Does Depression Cause Obesity or Does Obesity Cause Depression?

  • Medical Author:
    Roxanne Dryden-Edwards, MD

    Dr. Roxanne Dryden-Edwards is an adult, child, and adolescent psychiatrist. She is a former Chair of the Committee on Developmental Disabilities for the American Psychiatric Association, Assistant Professor of Psychiatry at Johns Hopkins Hospital in Baltimore, Maryland, and Medical Director of the National Center for Children and Families in Bethesda, Maryland.

  • Medical Editor: William C. Shiel Jr., MD, FACP, FACR
    William C. Shiel Jr., MD, FACP, FACR

    William C. Shiel Jr., MD, FACP, FACR

    Dr. Shiel received a Bachelor of Science degree with honors from the University of Notre Dame. There he was involved in research in radiation biology and received the Huisking Scholarship. After graduating from St. Louis University School of Medicine, he completed his Internal Medicine residency and Rheumatology fellowship at the University of California, Irvine. He is board-certified in Internal Medicine and Rheumatology.

Ask the experts

My son is 10 and badly overweight. He has been acting out in school and spending weekends in bed. We took him to a psychologist, who diagnosed my boy with clinical depression. I know my son deals with a lot of bullying at school because of his weight. Would losing weight help? Does depression cause obesity or does obesity cause depression?

Doctor's response

Depression may be a reaction to life stresses, like trauma, including verbal, physical, or sexual abuse, the death of a loved one, school problems, bullying, or suffering from peer pressure. Youth who are struggling to adapt to the United States culture have found to be at higher risk for developing depression. Research differs as to whether obese children have an increased risk of developing depression.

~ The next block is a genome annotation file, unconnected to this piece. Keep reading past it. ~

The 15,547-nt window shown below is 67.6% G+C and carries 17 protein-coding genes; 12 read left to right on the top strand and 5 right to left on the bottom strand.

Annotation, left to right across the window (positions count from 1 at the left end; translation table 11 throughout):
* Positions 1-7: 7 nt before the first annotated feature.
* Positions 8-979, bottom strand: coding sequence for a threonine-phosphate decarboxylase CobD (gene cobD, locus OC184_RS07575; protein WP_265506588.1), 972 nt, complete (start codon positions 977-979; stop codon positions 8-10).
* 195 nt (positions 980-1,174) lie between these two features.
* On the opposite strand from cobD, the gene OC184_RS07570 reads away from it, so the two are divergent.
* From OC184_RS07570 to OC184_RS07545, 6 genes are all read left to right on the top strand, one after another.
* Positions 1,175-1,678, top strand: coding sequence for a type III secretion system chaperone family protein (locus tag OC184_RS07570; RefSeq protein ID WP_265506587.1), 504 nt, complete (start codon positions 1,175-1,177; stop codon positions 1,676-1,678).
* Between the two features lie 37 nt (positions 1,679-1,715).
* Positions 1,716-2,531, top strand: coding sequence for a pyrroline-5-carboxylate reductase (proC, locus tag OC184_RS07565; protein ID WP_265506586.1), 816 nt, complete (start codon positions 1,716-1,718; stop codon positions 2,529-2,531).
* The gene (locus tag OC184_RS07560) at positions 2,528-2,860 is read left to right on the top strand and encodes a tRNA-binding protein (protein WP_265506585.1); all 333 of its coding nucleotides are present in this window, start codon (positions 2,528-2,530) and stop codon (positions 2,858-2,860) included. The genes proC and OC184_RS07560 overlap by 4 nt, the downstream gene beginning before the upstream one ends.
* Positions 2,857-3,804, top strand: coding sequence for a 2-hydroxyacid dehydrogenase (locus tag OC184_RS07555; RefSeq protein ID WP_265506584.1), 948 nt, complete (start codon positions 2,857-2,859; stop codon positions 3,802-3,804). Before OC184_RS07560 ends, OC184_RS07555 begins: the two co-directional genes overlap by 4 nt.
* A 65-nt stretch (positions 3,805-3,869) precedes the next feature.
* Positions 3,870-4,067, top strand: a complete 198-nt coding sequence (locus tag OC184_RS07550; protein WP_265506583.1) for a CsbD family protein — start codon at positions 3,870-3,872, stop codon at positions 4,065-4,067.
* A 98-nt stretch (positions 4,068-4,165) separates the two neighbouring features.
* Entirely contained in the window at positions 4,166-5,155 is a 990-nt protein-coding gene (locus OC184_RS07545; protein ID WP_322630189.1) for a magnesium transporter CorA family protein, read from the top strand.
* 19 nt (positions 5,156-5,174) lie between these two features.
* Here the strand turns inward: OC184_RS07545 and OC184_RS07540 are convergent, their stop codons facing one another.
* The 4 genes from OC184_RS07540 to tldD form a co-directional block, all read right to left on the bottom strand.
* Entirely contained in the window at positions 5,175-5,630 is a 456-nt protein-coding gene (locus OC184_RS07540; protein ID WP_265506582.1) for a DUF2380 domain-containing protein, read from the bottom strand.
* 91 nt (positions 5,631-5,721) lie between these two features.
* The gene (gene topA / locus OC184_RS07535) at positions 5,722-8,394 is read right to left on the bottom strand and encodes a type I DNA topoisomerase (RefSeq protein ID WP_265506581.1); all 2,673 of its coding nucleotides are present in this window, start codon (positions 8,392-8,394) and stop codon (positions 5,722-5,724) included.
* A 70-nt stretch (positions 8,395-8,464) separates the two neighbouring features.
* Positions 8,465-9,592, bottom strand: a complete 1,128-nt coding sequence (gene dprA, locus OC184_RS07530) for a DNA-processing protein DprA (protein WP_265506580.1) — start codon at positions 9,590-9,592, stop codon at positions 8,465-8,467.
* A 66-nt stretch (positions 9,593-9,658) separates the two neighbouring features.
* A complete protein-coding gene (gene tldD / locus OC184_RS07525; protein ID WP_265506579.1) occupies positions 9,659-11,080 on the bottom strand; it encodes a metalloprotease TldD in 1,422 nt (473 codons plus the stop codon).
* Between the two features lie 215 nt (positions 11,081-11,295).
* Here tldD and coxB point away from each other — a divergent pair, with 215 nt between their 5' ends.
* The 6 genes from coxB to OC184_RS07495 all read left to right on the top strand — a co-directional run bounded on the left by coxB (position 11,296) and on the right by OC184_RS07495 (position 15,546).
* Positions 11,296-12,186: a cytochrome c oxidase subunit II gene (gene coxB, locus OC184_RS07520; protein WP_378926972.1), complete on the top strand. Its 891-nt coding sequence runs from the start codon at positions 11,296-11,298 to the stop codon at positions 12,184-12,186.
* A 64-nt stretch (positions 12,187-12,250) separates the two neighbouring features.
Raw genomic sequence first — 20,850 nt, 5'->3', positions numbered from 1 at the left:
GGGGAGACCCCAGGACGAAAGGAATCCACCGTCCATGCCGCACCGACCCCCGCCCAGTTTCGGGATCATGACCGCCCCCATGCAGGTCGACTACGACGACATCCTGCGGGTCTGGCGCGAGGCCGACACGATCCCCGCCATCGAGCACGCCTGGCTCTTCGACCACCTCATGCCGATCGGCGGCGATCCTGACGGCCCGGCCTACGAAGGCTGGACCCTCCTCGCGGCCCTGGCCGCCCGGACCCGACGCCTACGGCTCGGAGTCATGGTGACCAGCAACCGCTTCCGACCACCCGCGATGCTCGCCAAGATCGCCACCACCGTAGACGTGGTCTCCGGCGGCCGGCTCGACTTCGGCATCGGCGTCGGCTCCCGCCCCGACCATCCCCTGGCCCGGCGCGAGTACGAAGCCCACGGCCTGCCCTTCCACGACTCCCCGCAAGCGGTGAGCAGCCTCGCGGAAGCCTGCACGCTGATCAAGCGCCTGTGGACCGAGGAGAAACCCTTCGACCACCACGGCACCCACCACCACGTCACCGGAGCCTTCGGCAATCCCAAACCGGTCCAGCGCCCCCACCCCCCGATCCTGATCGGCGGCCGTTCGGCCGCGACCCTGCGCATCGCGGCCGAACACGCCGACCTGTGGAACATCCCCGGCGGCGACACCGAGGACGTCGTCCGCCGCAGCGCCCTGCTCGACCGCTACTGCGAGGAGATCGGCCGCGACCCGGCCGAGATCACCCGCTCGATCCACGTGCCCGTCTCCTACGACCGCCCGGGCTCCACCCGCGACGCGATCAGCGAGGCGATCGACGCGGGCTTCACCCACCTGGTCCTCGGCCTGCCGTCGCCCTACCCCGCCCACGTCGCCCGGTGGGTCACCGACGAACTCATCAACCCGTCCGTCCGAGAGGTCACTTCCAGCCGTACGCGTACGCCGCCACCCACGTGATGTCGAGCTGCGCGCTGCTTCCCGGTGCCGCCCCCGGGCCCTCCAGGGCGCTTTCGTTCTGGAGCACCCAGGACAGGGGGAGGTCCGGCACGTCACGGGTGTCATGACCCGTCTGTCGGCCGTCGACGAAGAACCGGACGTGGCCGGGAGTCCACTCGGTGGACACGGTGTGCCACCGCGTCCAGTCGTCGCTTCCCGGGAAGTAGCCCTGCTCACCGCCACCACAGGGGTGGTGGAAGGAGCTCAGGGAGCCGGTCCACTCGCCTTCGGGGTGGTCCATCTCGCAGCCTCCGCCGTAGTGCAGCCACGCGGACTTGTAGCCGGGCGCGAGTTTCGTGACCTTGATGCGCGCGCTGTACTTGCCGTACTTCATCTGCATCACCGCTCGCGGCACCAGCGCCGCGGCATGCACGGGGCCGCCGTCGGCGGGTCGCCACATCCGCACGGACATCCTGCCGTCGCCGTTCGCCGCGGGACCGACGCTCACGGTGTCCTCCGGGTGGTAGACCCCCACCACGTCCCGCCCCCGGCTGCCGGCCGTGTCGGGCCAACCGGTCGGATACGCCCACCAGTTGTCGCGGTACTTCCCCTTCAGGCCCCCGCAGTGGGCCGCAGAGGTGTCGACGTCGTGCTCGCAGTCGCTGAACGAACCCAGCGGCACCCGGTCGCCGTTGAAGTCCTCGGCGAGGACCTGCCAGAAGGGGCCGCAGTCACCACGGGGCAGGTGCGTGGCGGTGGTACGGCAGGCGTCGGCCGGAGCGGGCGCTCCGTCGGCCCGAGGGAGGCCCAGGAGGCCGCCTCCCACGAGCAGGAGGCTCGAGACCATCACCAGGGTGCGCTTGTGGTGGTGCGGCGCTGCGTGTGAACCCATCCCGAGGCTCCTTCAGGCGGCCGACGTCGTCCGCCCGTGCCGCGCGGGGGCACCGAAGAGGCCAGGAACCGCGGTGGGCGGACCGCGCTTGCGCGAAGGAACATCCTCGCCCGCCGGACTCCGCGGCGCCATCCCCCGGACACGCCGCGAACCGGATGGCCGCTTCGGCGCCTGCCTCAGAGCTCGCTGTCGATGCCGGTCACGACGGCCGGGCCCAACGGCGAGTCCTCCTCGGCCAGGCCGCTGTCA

Psychological contributors to depression include low self-esteem, negative social skills, negative body image, being excessively self-critical, and often feeling helpless when dealing with negative events.

That said, depressive disorders in children do not have one specific cause. Rather, people with these conditions tend to have a number of biological, psychological, and environmental contributors to its development. Biologically, depression is associated with a deficient level of the neurotransmitter serotonin in the brain, a smaller size of some areas of the brain and increased activity in other parts of the brain. Girls are more likely to be given the diagnosis of depression than boys, but that is thought to be due to, among other things, biological differences based on gender, and differences in how girls are encouraged to interpret their experiences and respond to it as opposed to boys. There is thought to be at least a partially genetic component to the pattern of children, and teens with a depressed parent are as much as four times more likely to also develop the disorder. Children who have depression or anxiety are more prone to have other biological problems, like low birth weight, suffering from a physical condition, trouble sleeping, and to having a mother younger than 18 years old at the time of their birth.

Children who suffer from conduct disorder, attention deficit hyperactivity disorder (ADHD), clinical anxiety, or who have cognitive or learning problems, as well as trouble engaging in social activities, also have more risk of developing depression.

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Reviewed on 11/26/2018